When playing a DCC cassette, the DRP provides the microcontroller with a copy of the SYSINFO data that's part of the main data stream, and the AUXINFO data which is what's on the 9th track, The microcontroller can send that data out on the User Data subchannel of the S/PDIF output, to be processed by an ITTS (Interactive Text Transmitting Service) decoder. The DCC museum has such as decoder (of which only a few prototypes were made), but it only works with the first and second generation recorders. We're not sure at the time of this writing why this is the case. Philips made it possible for users to record and display their own song titles on third generation recorders (but not the portables); it's possible that they gave up on the idea of ITTS or ran out of time or out of ROM space to implement it, but it's also possible that they changed the ITTS output format slightly in such a way that the ITTS decoder of the DCC museum doesn't recognize the data anymore.

DCC-175 - The Precious

The DCC-175 is unique among DCC recorders, because it features a connector to which a computer can be attached. Philips sold the DCC-175 in combination with the cable (as "PCA11DC") but also sold the cable separately (as "PCA10DC"). The cable is also referred to as PC-Link or DCC-Link.

Not many cables were made; there was a shortage of them even before the DCC format was discontinued. The DCC-175 was only available in the Netherlands and the cable was pretty much impossible to find. And it wasn't possible to change a DCC-170 into a DCC-175 or replicate the cable: there was a custom chip in it to connect it to the parallel port of a Windows PC, and the 16-bit software used direct access to the parallel I/O chip to communicate with the custom chip, so it only works with Windows 98 and earlier.

But the service manual of the DCC-175 and the datasheets of the DRP and the microcontroller make it pretty clear that the cable is nothing more or less than a connection to a bidirectional synchronous serial port on the microcontroller, and a bidirectional connection to the I2S bus between the SFC and the DRP.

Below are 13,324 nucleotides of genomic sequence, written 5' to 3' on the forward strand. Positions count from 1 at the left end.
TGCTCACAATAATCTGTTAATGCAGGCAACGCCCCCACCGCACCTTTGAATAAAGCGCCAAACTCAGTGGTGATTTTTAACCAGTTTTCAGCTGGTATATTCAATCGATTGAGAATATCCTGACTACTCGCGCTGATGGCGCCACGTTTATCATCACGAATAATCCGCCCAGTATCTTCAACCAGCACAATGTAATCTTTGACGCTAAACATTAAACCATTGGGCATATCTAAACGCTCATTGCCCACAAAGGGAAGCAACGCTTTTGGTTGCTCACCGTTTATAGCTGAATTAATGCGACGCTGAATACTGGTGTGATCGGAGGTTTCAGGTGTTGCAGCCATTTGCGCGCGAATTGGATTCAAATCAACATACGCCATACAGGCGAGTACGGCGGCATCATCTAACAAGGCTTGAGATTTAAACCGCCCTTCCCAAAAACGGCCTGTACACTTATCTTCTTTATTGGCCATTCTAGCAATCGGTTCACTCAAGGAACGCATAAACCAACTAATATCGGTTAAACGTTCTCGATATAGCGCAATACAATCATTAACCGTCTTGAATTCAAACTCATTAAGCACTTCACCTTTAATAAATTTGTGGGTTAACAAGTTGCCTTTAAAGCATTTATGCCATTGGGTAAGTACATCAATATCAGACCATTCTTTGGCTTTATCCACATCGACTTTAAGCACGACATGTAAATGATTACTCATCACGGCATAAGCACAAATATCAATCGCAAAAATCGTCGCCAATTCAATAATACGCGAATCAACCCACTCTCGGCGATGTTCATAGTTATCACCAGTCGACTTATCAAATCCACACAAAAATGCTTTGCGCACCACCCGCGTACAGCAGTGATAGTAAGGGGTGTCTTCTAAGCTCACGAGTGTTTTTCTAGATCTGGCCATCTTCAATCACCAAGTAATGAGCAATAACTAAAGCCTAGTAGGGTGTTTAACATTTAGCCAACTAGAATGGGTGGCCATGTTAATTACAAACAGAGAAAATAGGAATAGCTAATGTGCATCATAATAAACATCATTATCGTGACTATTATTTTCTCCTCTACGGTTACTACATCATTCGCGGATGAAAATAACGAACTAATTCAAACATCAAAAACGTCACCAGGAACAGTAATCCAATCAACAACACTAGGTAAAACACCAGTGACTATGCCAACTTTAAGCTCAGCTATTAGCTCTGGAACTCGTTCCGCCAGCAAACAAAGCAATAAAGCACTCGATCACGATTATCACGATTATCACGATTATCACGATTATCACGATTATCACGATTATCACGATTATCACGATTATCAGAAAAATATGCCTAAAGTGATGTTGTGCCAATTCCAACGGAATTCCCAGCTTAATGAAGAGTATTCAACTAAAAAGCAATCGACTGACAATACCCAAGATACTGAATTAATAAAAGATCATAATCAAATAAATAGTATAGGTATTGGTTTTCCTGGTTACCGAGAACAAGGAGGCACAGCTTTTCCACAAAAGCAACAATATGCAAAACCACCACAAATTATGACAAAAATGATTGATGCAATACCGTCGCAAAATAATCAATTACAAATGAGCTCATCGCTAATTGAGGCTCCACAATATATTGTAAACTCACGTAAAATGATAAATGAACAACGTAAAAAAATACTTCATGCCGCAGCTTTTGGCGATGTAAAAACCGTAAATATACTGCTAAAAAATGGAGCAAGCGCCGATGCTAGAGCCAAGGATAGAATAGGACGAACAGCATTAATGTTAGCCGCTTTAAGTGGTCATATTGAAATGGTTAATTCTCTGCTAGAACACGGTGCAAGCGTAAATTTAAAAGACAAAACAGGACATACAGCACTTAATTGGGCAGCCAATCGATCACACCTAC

On the PC, Windows sees the plug as a plug-and-play device for which there is no driver. The documentation says that the printer port can be set to standard mode (not recommended), EPP or ECP mode. Someone who started on reverse-engineering the software and the plug in the 1990s (but never finished), found out that the custom chip may have been produced in cooperation with (or by) Shuttle Technologies, which is/was a company that produced parallel port interfaces for tape drives (which totally makes sense).

The microcontroller on the DCC-175 that controls the DCC chips, accepts commands from the control panel of the recorder but it also listens for commands from the PC. The PC can tell the recorder to do things such as:

The microcontroller stays in control of the DRP. The way that the PC and microcontroller communicate, is part of what I hope to find out in this project.

Future Plans

Obviously the DCC-175 is a unique device and it's very rare. Not quite as rare as the DCC-Link Cable but still. The initial plan is to reverse-engineer how the microcontroller and the custom chip communicate with each other. It's already clear that with current technology, it's probably easy to implement the same communication protocol on a Parallax Propeller. The Propeller can then be used to e.g copy all the audio from a tape to an SD card in PASC format, or even to send the PASC data over a serial connection (384kbps is not that hard to do in 2018).

Depending on the kind of reactions I will get to this project, and on how smooth things are going to go, I might continue from there in one of the following ways: